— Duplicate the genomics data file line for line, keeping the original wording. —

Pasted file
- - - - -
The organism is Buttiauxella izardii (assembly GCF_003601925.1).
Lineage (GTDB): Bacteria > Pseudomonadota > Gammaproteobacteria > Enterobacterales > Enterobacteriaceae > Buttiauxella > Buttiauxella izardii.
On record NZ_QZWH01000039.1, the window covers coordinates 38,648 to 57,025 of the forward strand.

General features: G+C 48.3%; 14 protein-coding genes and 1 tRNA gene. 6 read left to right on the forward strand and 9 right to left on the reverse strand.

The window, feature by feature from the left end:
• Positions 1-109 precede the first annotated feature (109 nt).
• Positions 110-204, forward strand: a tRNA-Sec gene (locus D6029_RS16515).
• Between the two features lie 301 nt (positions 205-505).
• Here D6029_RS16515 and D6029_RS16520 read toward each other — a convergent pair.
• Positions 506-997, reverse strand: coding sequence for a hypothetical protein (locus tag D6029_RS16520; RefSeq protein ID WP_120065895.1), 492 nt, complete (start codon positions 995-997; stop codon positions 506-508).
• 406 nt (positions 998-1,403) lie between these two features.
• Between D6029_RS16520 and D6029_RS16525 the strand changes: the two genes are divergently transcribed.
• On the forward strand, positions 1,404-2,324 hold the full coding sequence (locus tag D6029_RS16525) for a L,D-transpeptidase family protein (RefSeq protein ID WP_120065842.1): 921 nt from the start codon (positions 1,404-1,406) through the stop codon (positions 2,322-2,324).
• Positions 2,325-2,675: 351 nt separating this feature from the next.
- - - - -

The organism is Buttiauxella izardii (assembly GCF_003601925.1).
Lineage (GTDB): Bacteria > Pseudomonadota > Gammaproteobacteria > Enterobacterales > Enterobacteriaceae > Buttiauxella > Buttiauxella izardii.
On record NZ_QZWH01000039.1, the window covers coordinates 38,648 to 57,025 of the forward strand.

General features: G+C 48.3%; 14 protein-coding genes and 1 tRNA gene. 6 read left to right on the forward strand and 9 right to left on the reverse strand.

The window, feature by feature from the left end:
• Positions 1-109 precede the first annotated feature (109 nt).
• Positions 110-204, forward strand: a tRNA-Sec gene (locus D6029_RS16515).
• Between the two features lie 301 nt (positions 205-505).
• Here D6029_RS16515 and D6029_RS16520 read toward each other — a convergent pair.
• Positions 506-997, reverse strand: coding sequence for a hypothetical protein (locus tag D6029_RS16520; RefSeq protein ID WP_120065895.1), 492 nt, complete (start codon positions 995-997; stop codon positions 506-508).
• 406 nt (positions 998-1,403) lie between these two features.
• Between D6029_RS16520 and D6029_RS16525 the strand changes: the two genes are divergently transcribed.
• On the forward strand, positions 1,404-2,324 hold the full coding sequence (locus tag D6029_RS16525) for a L,D-transpeptidase family protein (RefSeq protein ID WP_120065842.1): 921 nt from the start codon (positions 1,404-1,406) through the stop codon (positions 2,322-2,324).
• Positions 2,325-2,675: 351 nt separating this feature from the next.